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Cats climbing real Christmas trees?

post #1 of 28
Thread Starter 
Hi everyone! Kind of a newbie here.. but have a quick question. Growing up, we never had a real Christmas tree because there was an incident with my parents' cat climbing the entire tree and toppling it before I was born. So that's sort of been ingrained in me that cats will climb them!

Fast forward, now I'm married and we have two wonderful rescued kitties, but always have the fake tree because I don't want them climbing it and getting hurt. BUT!... neither of them jump on counters. They do, however, jump on beds and couches, but basically anything that isn't soft and cozy they don't show any interest at all in jumping on.

Do you think they'd climb a Christmas tree (a real one)? And also, IS IT SAFE?! Are there any certain types that are NOT cat-friendly?

Thanks for your input!!
post #2 of 28
I've always had a fake tree because of allergies, not to mention the mess and the hazards of catching fire as the tree dries out and drops needles, so I don't know about them climbing.

I do know that when you have cats you shouldn't put tinsel on your trees because they will eat it and it can get tangled up in their intestines and cause a blockage.

My oldest cat loved to play with the ornaments on the bottom branches, and since I have very expensive ornaments I don't like that! So I don't bother putting up a tree at all anymore, LOL My youngest cat wouldn't have a clue what a christmas tree was if she saw one and would probably totally freak out.
post #3 of 28
I always have a fake christmas tree and every year the cats will climb it, chew it, play with the baubles and usually bring it down a few times I see no reason why they would be any different with a real one! I dont' have a real one for a variety of reasons so I'm not sure whether there are any specific dangers eg if they chew it. If you do go for a real one do be careful with the needles that fall off as they can get stuck in paw pads so hoover them up regularly. Whatever type of tree you go for it's important to be careful of potential dangers such as tinsel, lights, glass baubles etc. esp if you have young or playful cats. I always err on the side of caution and avoid tinsel, lights and glass baubles. Last year was the first I risked some lights (but always switched off at the mains when I wasnt around) but won't have them this year as I have a kitten around.
post #4 of 28
My experience says cats don't care if the tree is real or fake. The only difference is you can throw out the real tree every year, but the fake tree tends to get bent branches so either you throw them out (and waste however much money you paid for it), pay a fee to get them fixed (don't know if that exists), or just leave the tree be, ugly gaps here and there, lol

We used to have real trees and I always delighted in watching the cats climb up it. 2 cats climbed it (and then brought it down), 2 others didn't care less (though Willow loved to sleep on the blanket underneath it). The year we got Buffy, we bought a fake tree and Buffy immediately tested it out. When Willow saw her in the tree, SHE tested it out. 3 years later (last Christmas), Willow got over the thrill of Christmas tree climbing but Buffy still loves it. The month before Christmas, we found Molly, and she loves climbing the tree too. As a result, because of 17 pounds of cat in the tree (Buffy is 7 pounds, Molly is 10), the tree looks absolutely pathetic... lol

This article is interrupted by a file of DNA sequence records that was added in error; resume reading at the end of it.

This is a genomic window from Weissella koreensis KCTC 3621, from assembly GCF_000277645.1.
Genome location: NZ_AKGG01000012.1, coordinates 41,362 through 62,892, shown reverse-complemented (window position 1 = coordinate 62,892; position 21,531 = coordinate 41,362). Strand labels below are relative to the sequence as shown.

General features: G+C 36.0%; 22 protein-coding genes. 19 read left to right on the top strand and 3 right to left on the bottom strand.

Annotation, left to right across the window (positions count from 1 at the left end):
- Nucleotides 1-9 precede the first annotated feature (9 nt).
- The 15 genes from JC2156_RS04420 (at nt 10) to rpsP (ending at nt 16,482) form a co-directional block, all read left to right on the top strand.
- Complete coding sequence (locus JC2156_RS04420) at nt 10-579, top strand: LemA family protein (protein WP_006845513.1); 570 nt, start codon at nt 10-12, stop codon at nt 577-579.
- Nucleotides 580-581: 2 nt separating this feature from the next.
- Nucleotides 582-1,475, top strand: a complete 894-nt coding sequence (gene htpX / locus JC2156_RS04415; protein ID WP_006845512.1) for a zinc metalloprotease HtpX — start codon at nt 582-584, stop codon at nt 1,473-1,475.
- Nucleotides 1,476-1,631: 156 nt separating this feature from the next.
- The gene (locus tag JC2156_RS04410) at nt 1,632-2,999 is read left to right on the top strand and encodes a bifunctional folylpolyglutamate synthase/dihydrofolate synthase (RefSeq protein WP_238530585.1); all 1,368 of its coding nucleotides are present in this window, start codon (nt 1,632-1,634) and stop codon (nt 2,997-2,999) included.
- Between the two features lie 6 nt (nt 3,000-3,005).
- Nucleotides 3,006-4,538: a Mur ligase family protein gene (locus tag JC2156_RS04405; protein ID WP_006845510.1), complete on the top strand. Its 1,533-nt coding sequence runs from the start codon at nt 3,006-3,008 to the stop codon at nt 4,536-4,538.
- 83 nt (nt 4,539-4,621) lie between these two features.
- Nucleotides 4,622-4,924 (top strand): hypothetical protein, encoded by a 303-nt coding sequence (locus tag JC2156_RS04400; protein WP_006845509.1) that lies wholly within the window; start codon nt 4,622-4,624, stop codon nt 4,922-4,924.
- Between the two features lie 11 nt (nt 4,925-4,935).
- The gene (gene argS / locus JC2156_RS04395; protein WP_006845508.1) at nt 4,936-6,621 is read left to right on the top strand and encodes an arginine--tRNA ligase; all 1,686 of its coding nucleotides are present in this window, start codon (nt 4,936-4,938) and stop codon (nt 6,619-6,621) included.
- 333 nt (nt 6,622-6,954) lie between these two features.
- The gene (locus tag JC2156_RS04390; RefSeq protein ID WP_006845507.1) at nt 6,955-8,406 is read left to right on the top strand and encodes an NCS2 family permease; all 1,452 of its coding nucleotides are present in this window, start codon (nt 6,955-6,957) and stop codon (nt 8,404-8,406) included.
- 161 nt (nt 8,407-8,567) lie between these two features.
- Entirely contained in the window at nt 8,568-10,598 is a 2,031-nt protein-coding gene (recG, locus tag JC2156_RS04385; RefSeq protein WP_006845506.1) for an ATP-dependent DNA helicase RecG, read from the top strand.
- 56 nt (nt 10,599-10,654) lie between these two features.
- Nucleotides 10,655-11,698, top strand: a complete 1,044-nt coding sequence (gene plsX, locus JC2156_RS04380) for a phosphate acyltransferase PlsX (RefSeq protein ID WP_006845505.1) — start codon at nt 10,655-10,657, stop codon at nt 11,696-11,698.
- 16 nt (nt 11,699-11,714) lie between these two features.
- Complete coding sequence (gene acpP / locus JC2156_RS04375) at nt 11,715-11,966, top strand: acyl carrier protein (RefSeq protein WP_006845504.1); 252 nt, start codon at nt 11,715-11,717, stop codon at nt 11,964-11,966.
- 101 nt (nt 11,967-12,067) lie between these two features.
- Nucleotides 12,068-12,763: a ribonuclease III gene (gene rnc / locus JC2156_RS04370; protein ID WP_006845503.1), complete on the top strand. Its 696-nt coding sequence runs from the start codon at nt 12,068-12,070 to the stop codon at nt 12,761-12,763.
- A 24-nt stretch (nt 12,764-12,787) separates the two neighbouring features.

post #5 of 28
we have a real tree and to stop the cats climbing it, get some catnip put it in a tin and then wrap it up and place under the tree. its a great distraction and very funny to watch the cats finally get the wrapping open....
post #6 of 28
Last year I'd finally got tired of having all my beautiful ornaments boxed up to keep them safe and/or crowded out by childproof plastic and paper. My kids have already pointed out that it probably won't be such a keen idea now that we have the wild boy Pippin around.

post #7 of 28
Back when we had multiple cats we just did not bother putting up either fake or real trees, it was just too likely to be entirely toppled over the next morning. This of course was convenient, nobody to blame it on. We learned quickly to never use the sliver string stuff as you would find that throughout the house for months after. Now that we are down to one kitten, I think we will try a real tree again this year but for sure none of that silver string stuff and keep the ornaments at a higher level. However, cats are cats, and Christmas trees are not a normal part of a cat's life so us humans cannot expect our cats to treat these with the respect we do and should not be punished or reprimanded for doing what comes naturally to a cat, climbing a tree!